The Big Island is the largest and offers diverse landscapes, from volcanic deserts to lush rainforests. Visit Hawaii Volcanoes National Park, snorkel in Kealakekua Bay, or relax on the black sand beaches of Punalu’u.

ALSO SEE  How to travel with autism

Lanai: The Pineapple Isle

Lanai is a great escape from the crowds. Known for its luxury resorts and quiet atmosphere, it’s perfect for relaxation. Explore the Garden of the Gods, snorkel at Hulopoe Bay, or take a 4×4 adventure to Shipwreck Beach.

Molokai: The Friendly Isle

Molokai remains largely undeveloped, preserving its natural beauty and local culture. Visit the Kalaupapa National Historical Park, hike to the Halawa Valley, or enjoy the pristine beaches with hardly anyone around.

Plan Your Inter-Island Travel

Once you’ve chosen your islands, it’s time to figure out how to get from one to another. The most common way to travel between islands is by plane. Hawaiian Airlines and Southwest Airlines offer frequent inter-island flights. If you’re staying on neighboring islands like Maui and Lanai, you can also take a ferry.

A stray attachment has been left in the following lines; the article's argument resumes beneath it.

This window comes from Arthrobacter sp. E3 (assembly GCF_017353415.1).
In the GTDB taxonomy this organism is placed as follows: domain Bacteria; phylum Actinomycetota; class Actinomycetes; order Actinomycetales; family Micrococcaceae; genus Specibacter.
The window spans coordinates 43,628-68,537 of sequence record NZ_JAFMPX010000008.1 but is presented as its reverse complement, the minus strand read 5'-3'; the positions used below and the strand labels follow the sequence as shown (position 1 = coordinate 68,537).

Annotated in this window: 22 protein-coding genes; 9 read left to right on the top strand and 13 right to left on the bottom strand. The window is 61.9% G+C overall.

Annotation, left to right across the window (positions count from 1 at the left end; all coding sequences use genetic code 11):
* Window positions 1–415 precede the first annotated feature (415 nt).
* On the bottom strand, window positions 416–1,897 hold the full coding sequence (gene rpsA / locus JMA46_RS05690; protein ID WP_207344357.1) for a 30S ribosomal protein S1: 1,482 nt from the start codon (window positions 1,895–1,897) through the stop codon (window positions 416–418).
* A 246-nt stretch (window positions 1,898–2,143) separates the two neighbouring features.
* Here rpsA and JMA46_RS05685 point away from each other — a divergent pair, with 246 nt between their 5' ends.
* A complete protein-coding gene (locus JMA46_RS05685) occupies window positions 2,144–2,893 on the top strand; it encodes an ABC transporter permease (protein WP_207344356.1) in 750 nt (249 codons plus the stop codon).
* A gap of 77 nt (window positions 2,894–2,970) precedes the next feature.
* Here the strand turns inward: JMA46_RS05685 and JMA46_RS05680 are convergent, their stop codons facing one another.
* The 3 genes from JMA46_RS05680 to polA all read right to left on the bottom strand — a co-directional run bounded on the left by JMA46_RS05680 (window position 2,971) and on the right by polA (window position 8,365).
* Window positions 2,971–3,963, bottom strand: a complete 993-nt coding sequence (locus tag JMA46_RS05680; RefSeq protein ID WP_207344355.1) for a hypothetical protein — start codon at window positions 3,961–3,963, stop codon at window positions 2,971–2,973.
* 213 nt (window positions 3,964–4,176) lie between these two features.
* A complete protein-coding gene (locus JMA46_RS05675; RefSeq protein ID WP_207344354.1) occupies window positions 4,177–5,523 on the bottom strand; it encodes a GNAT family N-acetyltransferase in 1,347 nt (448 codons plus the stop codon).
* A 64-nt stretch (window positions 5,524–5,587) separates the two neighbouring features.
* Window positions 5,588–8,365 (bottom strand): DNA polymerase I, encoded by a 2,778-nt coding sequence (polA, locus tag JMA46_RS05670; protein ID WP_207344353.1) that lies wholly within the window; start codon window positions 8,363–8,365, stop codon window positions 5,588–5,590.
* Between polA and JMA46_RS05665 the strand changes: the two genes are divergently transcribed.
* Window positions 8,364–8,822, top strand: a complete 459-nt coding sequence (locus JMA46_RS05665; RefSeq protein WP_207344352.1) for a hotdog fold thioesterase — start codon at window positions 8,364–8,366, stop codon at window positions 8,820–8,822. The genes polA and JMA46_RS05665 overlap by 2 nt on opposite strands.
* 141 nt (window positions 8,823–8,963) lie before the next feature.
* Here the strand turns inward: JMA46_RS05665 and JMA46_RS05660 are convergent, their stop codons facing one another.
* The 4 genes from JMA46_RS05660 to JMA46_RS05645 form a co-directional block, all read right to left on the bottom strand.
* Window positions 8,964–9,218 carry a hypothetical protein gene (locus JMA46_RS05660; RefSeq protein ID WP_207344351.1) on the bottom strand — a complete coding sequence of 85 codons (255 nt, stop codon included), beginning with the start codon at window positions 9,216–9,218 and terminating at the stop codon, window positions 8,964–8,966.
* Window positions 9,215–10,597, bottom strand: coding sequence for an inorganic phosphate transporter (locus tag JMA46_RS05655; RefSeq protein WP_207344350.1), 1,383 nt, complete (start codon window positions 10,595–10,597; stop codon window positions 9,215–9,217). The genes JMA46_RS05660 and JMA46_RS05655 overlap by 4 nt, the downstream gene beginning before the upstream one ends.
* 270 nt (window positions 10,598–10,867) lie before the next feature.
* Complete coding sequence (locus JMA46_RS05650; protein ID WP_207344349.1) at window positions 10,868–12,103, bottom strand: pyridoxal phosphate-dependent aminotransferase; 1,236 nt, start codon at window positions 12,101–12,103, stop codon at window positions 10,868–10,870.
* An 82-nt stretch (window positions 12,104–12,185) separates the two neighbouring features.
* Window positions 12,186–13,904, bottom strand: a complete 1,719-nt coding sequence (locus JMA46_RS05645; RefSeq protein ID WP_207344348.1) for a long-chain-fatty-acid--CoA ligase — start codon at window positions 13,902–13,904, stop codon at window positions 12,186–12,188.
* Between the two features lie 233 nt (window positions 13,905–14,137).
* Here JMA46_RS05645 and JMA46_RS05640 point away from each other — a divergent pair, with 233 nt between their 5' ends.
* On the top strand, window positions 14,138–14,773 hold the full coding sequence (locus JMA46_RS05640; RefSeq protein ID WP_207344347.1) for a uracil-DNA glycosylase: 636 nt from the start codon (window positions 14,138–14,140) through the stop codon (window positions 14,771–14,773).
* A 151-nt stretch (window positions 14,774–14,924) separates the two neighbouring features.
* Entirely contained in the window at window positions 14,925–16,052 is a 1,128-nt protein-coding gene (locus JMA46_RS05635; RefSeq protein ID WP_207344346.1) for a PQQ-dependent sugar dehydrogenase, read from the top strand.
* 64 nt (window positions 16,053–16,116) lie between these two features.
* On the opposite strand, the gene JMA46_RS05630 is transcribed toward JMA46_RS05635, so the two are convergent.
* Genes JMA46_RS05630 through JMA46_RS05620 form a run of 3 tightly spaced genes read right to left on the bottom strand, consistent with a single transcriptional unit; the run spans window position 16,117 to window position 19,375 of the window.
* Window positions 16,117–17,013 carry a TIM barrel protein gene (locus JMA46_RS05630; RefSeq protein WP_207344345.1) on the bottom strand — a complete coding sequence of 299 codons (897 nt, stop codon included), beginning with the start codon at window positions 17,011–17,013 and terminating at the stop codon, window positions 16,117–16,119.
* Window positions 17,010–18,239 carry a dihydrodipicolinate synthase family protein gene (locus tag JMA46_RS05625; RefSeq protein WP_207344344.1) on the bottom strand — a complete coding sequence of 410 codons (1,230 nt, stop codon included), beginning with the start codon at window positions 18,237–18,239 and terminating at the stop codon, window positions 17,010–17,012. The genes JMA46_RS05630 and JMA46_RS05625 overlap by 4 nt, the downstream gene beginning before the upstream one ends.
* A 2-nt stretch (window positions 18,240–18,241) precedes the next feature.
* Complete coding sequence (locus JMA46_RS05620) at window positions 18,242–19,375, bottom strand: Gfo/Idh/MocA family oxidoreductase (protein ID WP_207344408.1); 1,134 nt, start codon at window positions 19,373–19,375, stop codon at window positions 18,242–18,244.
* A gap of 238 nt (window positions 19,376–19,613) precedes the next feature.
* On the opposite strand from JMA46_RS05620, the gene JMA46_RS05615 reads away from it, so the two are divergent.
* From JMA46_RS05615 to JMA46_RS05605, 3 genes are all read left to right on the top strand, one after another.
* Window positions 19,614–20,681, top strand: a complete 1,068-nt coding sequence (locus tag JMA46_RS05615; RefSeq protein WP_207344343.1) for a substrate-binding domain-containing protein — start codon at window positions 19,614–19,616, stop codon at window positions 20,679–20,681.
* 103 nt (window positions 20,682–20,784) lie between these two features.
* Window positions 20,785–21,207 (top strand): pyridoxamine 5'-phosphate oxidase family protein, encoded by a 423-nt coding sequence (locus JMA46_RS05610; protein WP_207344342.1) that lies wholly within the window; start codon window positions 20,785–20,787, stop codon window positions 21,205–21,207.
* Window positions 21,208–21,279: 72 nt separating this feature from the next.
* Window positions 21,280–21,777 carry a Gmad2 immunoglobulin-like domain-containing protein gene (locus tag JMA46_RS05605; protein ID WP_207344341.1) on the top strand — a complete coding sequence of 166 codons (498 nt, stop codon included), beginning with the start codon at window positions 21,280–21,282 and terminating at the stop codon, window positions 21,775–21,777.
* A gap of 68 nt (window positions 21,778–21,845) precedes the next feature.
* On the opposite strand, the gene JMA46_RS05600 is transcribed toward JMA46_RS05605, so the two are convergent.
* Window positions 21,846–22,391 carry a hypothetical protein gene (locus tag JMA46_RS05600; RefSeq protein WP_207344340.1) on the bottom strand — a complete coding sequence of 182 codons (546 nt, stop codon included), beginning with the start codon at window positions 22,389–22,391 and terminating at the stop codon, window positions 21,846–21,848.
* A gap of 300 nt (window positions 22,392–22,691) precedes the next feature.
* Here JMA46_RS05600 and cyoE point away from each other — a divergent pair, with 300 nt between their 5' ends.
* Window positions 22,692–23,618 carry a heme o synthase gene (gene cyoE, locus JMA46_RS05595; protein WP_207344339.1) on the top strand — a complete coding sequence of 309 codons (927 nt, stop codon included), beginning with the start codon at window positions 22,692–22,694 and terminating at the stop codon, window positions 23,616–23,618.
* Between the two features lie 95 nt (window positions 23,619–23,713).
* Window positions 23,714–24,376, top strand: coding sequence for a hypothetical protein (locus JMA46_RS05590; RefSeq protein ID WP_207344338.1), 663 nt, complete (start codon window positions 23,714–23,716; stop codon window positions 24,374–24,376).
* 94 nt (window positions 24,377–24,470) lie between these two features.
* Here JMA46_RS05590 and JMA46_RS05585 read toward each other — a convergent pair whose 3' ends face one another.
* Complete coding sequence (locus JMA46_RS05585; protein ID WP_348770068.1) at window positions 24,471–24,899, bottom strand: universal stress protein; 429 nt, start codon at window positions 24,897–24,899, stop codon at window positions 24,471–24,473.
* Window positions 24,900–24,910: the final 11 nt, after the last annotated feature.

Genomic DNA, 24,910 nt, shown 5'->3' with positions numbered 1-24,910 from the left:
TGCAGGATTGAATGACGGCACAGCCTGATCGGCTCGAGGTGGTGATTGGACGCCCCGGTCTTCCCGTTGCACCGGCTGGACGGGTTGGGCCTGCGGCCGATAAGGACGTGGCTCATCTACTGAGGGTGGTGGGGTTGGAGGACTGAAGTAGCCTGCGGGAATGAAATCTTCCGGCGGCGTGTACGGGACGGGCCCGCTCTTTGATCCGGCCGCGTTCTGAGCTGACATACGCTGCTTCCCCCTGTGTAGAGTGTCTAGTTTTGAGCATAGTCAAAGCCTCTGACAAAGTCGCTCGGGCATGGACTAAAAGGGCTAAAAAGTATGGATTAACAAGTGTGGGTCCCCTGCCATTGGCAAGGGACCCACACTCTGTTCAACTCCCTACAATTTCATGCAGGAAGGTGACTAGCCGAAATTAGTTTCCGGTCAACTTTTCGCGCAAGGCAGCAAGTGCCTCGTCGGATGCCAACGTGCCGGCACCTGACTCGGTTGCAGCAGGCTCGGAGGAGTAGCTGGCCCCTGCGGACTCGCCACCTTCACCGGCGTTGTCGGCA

Inter-island flights are short, usually lasting 30-45 minutes. Book your tickets in advance to secure the best prices. Keep in mind that the airports can be small, so arrive early to avoid any stress.


The Expeditions Lanai Ferry operates between Maui and Lanai, offering a scenic and relaxing journey. The ferry ride takes about an hour and provides stunning views of the ocean and neighboring islands.

Embrace Island Time

Hawaii operates on “island time,” which means things move a bit slower and more relaxed. Embrace this laid-back lifestyle by planning plenty of downtime in your itinerary. Enjoy long beach days, leisurely meals, and spontaneous adventures without feeling rushed.